Sacraments and Traditions
The Requiem Servicel/Hokehankisd is not only a custom but also a rule of the church. Forty days after the death of a member of the church, a Requiem is offered for the repose of his/her soul. This also ends the official mourning period and usually the grave of the departed is also blessed.
After the Forty Days Requiem (Karasoonk), Hokehankisd may be requested annually (Dareleetz) on the Sunday closest to the date of death or, according to a more ancient custom, the day commemorating the saint after whom the departed was named.
Requiem services may be requested at any time during the ecclesiastical year. They may however not be performed on the Five Major or Tabernacle Feasts (Daghavars) as Hokehankisd is penitential and the Feasts are dominical in nature. Likewise, Hokehankisd should not be performed on Dominical Feasts, i.e. Palm Sunday, Ascension and Pentecost.
Although through the Requiem we are praying for our departed as a matter of love and respect, we cannot alter their state or the fmal judgment. What we do request through prayer is that the Lord remember our loved ones and judge them mercifully and with compassion.
The Practice of Youghakin
Twice a year parishioners receive special envelopes and are asked to pay “Youghakin,” but many may know little about the practice.
Youghakin is made up of two Armenian words: “yough” and “kin.” “Youghakin” literally means the price of oil or donation in lieu of oil.
In early days, prior to electricity, oil lamps and lanterns illuminated homes and worship places. Parishioners donated oil to keep the church lighted. After the invention of electricity, as oil lamps were replaced with electrical lamps, the Armenian Apostolic Church continued asking members to bring symbolic contributions for the illumination of the church through the youghakin program at Christmas and Easter.
The context of this practice is inner illumination rather than stewardship. When you send in your youghakin envelope, you are not merely helping the church financially but are helping centuries of Armenian faith shine. Light and faith are synonymous. According to the New Testament, whoever has faith is in light. Jesus says: “I am the light of the world; he who follows me will not walk in darkness but will have the light oflife.” (John 8:12). Through youghakin, you are in effect refueling the traditional symbolic lantern of faith, which St. Gregory the Illuminator lighted.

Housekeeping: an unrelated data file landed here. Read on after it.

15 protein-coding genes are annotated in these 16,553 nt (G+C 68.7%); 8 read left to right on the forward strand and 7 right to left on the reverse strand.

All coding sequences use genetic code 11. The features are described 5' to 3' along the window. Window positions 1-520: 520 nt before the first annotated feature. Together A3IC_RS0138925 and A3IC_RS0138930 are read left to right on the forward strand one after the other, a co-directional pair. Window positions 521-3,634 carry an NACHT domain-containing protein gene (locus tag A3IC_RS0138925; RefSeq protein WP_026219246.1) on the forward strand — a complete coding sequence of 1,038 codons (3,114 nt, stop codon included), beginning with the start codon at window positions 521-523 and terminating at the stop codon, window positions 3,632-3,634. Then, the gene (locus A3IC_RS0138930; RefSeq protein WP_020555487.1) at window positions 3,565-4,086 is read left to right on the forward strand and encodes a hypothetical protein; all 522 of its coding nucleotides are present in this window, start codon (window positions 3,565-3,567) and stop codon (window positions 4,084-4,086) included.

According to legend, St. Gregory, after building the convent ofSt. Garabed in Moush, hung from the ceiling of the cathedral a lantern to encourage Armenians in their faith. He indicated that as long as the lantern was lit, the light of their faith would shine. The lantern stood as a symbol of their faith.
In the cathedral, there was believed to be a demon, tamed by the saint who punished him by forcing him to dust every day. When the saint was sleeping, the demon extinguished the lantern. The saint would awaken and light again the lantern, not knowing why the flame had died. This continued over several days. Finally, a frustrated st. Gregory took the lantern to the tomb of St. Garabed, fasted, prayed and cried for 40 days. At the end of the fasting, he found the lantern filled with his tears. He lit the lantern and hung it in its place and slept in the church. The demon was ready to blow at the wick, when suddenly the heavens rumbled. The saint awoke and caught the demon red-handed. Crippled by the saint’s cane, the demon never again dared to approach.
From that day on, St. Gregory’s lantern has shined in our sanctuaries all over the world. The light is perpetual, the faith everlasting.
After hearing this story, which Armenian Christian will not come forward to refuel our lantern of faith?
Youghakin is not about dollars but about participation in the enlightenment of our faith and our spiritual home.
If you need light, first give light. The psalmist once said to God, “In thy light, we will see light,” (Ps. 36:9). Likewise, we must pray to St. Gregory, saying, “Only in your light will we see our light.”
The Tradition of “Madagh” in the Armenian Church
Madagh is a mercy offering intended for the poor and needy in thanksgiving to God.
The tradition of Madagh comes from the Old Testament, when lambs were sacrificed at the altar of God: for expiation of sins, for thanksgiving and to offer a vow (or after a vow has been fulfilled) to God.
In the New Testament, Jesus Christ is referred to as the “Lamb of God”, as He is sacrificed on the Cross for our sins. (Badarak means sacrifice, as it is the Body and Blood of Christ that we sacrifice during every Badarak).
Individuals and families who give madagh, ask God’s mercy for the soul oftheir loved one(s), or for the seeing them through a great difficulty which they face, and in return, they do a God-pleasing act by feeding the hungry.
Madagh should be seen as a meal that joins people together, a meal of solidarity (the request for which the madagh was made, becomes the prayer of all who partake in it). In churches/parishes, madagh has become a monetary offering, and the meal is prepared by the church for the faithful.
Madagh (most usually lamb) should be totally consumed, and is to be distributed freely and without charge. The faithful of the Church may offer madagh for a specific vow, or in memory of loved ones on a special holiday.
Presently, madagh is often distributed on April 24 (or the closest Sunday thereto) in commemoration of the Armenian martyrs. A mercy offering is one of our Christian duties, and madagh is only one means of helping the poor and needy.
Here, at Holy Trinity, we have traditionally offered Madagh on the Sunday of our church picnic. People donate for Madagh in memory of their deceased loved ones who are remembered by name during a Requiem (Hokehankisd) service.